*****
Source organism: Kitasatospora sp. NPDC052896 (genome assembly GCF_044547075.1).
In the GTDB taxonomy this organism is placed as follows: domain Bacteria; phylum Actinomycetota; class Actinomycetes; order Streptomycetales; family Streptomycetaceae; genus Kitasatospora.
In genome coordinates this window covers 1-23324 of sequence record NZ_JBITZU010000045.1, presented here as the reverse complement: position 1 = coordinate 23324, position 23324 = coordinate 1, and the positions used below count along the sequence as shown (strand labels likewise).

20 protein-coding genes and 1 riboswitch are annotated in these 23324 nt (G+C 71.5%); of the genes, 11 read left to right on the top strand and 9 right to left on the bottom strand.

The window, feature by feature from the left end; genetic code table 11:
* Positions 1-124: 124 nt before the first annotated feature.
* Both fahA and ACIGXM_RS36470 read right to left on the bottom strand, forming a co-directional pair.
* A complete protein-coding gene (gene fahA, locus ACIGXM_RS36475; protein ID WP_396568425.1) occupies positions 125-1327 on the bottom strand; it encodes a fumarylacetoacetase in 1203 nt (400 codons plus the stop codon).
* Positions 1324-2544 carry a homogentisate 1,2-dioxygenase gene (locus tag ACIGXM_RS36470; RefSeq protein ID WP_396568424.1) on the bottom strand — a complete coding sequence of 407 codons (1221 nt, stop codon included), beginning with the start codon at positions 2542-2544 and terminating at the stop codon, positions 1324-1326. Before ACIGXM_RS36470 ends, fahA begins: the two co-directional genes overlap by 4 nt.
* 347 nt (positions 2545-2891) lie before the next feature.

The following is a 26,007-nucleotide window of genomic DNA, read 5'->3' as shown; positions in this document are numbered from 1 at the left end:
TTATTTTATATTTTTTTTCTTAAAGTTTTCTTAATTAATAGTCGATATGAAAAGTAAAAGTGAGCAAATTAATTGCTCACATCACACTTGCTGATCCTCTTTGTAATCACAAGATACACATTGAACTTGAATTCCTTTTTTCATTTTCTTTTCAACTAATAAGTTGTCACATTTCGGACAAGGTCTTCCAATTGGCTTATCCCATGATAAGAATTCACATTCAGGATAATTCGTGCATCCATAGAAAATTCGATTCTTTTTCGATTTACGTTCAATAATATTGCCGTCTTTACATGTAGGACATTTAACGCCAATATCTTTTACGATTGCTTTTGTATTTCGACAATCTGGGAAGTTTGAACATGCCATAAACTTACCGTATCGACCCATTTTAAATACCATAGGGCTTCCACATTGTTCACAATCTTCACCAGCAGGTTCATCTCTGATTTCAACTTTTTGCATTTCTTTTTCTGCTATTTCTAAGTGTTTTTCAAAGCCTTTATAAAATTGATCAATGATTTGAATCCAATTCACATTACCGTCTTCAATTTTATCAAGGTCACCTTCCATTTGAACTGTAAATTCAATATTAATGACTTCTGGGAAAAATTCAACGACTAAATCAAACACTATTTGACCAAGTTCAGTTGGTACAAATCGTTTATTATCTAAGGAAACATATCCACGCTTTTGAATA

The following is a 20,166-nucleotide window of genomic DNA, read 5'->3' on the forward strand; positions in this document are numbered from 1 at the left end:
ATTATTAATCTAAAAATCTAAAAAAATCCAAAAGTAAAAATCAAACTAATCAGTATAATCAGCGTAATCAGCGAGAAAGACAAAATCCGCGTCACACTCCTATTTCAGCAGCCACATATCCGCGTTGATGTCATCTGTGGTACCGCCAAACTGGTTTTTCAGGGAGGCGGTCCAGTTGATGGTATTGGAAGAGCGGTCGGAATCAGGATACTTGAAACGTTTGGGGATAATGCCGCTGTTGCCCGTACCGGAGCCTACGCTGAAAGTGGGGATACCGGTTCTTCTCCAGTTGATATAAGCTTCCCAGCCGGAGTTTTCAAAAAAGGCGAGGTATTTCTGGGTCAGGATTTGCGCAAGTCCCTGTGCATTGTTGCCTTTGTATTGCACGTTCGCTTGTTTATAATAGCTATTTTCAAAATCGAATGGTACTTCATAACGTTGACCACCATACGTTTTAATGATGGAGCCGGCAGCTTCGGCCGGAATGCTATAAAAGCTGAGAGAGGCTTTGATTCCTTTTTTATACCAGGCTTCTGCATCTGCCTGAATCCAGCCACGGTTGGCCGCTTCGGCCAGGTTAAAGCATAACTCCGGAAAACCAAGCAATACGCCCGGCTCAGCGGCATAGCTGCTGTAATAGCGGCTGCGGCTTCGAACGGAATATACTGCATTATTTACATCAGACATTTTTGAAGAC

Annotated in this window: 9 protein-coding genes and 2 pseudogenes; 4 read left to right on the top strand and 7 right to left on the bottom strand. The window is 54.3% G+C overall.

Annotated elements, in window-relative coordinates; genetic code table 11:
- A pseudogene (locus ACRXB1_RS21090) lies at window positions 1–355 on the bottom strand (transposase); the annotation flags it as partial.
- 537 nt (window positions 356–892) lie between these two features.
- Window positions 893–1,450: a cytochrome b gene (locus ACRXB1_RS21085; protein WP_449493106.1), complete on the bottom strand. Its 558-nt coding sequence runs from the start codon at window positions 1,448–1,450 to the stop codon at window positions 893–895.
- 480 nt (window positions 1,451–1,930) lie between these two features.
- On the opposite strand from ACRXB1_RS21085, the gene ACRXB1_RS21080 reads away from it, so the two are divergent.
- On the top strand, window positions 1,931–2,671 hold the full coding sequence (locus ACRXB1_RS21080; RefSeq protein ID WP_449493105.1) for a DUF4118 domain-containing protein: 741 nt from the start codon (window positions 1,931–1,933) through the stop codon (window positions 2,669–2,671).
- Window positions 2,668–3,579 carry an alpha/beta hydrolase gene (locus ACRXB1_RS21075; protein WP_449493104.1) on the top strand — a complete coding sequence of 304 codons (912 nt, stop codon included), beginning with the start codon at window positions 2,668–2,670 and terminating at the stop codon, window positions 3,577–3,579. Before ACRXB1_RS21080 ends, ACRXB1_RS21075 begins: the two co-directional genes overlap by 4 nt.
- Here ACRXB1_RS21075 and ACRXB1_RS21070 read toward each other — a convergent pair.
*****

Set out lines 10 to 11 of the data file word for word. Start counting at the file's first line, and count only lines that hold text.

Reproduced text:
* 347 nt (positions 2545-2891) lie before the next feature.

The following is a 26,007-nucleotide window of genomic DNA, read 5'->3' as shown; positions in this document are numbered from 1 at the left end: